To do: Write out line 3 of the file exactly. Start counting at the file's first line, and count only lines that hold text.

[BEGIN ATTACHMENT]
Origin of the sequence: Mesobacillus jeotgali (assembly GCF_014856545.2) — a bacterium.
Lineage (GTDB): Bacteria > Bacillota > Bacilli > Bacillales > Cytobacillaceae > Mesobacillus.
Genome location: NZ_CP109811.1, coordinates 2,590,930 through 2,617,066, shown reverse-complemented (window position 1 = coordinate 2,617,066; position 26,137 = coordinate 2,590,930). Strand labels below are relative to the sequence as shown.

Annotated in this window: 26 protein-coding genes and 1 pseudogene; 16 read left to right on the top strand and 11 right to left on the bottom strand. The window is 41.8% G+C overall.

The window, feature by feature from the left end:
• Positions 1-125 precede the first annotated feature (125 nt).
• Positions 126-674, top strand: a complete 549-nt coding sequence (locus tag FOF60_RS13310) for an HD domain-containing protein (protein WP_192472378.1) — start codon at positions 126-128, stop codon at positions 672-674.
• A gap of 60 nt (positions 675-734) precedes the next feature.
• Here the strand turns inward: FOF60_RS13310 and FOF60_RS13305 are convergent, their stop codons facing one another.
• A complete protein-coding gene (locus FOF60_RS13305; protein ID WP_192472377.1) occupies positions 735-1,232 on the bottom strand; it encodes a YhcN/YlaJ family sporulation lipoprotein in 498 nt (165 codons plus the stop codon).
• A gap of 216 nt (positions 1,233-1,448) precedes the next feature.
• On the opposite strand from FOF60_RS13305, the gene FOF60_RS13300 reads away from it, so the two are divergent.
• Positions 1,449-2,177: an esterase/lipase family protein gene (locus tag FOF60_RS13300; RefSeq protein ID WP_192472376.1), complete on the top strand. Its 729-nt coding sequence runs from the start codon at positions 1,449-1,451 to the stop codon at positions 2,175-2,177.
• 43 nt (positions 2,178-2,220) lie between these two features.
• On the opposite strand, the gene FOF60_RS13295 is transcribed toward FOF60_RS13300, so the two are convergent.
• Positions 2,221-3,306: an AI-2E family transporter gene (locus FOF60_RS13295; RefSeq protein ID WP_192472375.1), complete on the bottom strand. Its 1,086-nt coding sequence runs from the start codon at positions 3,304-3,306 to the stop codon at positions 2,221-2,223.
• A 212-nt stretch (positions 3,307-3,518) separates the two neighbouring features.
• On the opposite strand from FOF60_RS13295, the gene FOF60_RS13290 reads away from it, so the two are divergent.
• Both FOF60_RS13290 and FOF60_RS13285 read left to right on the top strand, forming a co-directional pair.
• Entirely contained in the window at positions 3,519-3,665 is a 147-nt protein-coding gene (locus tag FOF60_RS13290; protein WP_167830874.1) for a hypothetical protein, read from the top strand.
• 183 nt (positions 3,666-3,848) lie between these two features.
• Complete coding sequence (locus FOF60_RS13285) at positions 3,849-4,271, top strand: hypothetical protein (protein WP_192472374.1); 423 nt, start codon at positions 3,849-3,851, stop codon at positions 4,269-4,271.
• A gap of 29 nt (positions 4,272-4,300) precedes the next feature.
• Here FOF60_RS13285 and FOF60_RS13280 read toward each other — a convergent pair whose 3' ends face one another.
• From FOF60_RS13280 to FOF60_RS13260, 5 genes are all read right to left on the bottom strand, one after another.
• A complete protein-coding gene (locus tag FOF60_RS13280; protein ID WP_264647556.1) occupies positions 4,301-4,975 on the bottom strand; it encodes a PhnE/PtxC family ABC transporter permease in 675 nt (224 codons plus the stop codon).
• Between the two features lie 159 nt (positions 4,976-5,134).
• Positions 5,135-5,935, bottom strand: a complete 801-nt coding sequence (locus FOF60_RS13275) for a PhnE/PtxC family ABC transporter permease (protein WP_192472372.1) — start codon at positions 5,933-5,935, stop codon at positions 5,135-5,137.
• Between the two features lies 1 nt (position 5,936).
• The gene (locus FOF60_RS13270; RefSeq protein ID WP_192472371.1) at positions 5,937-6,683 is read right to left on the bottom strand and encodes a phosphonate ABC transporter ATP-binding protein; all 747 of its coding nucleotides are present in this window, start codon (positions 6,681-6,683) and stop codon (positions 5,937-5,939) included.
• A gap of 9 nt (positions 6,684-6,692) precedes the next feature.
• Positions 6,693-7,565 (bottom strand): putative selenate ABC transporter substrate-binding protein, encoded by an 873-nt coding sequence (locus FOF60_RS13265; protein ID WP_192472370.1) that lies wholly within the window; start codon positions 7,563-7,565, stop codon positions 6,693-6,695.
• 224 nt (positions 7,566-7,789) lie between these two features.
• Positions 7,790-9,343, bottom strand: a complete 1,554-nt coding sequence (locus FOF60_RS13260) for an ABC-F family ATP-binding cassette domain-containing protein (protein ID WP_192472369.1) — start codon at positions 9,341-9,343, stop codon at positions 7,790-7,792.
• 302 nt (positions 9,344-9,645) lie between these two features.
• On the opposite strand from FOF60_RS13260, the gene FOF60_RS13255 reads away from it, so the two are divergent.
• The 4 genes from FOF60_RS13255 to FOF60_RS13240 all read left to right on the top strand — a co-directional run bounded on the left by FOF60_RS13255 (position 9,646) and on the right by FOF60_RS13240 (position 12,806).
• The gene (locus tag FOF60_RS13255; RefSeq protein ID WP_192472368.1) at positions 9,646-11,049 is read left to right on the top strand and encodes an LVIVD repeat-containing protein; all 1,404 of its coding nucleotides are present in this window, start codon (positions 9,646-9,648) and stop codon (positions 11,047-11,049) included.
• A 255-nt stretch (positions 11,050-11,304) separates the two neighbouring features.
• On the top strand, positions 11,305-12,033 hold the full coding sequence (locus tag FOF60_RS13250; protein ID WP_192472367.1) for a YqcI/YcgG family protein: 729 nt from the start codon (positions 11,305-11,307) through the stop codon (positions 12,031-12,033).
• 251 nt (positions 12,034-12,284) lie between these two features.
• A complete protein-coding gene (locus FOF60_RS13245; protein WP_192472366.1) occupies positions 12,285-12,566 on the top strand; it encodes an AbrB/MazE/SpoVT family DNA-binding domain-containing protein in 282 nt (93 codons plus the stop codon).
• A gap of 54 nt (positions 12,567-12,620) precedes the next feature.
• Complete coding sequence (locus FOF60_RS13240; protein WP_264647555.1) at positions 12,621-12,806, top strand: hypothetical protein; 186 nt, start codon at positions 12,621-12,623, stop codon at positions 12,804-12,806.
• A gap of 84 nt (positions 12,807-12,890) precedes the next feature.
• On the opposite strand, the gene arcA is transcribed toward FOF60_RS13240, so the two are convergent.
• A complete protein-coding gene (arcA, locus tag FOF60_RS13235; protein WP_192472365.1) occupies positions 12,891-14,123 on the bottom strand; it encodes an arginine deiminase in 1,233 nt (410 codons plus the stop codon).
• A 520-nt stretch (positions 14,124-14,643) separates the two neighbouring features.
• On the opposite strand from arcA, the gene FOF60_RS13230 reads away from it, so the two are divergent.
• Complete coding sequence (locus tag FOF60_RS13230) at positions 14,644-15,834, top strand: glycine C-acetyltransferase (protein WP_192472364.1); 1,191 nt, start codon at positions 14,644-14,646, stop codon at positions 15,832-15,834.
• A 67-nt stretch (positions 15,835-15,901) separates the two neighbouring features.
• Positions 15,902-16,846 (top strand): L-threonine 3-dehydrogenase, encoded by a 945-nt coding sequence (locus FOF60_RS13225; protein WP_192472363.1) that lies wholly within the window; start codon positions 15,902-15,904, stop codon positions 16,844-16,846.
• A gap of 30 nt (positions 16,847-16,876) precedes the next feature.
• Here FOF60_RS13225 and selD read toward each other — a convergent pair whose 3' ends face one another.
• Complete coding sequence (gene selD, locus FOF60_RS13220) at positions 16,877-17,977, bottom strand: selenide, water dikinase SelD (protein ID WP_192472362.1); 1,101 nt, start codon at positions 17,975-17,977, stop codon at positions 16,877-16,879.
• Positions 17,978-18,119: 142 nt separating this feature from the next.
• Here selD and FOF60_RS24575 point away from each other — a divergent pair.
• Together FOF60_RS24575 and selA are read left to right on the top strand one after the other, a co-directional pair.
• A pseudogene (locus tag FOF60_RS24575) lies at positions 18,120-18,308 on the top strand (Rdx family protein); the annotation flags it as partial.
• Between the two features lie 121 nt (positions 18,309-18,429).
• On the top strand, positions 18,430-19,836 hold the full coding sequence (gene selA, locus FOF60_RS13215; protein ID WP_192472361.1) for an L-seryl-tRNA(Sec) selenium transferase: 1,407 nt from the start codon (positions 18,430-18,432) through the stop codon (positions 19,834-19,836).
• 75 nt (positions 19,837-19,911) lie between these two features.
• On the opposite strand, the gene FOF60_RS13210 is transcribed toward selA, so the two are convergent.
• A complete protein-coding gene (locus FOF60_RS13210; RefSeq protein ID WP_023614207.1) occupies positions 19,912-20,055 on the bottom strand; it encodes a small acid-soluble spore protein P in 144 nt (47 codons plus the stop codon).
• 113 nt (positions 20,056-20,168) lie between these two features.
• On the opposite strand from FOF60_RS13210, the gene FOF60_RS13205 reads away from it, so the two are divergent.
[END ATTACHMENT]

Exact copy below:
Genome location: NZ_CP109811.1, coordinates 2,590,930 through 2,617,066, shown reverse-complemented (window position 1 = coordinate 2,617,066; position 26,137 = coordinate 2,590,930). Strand labels below are relative to the sequence as shown.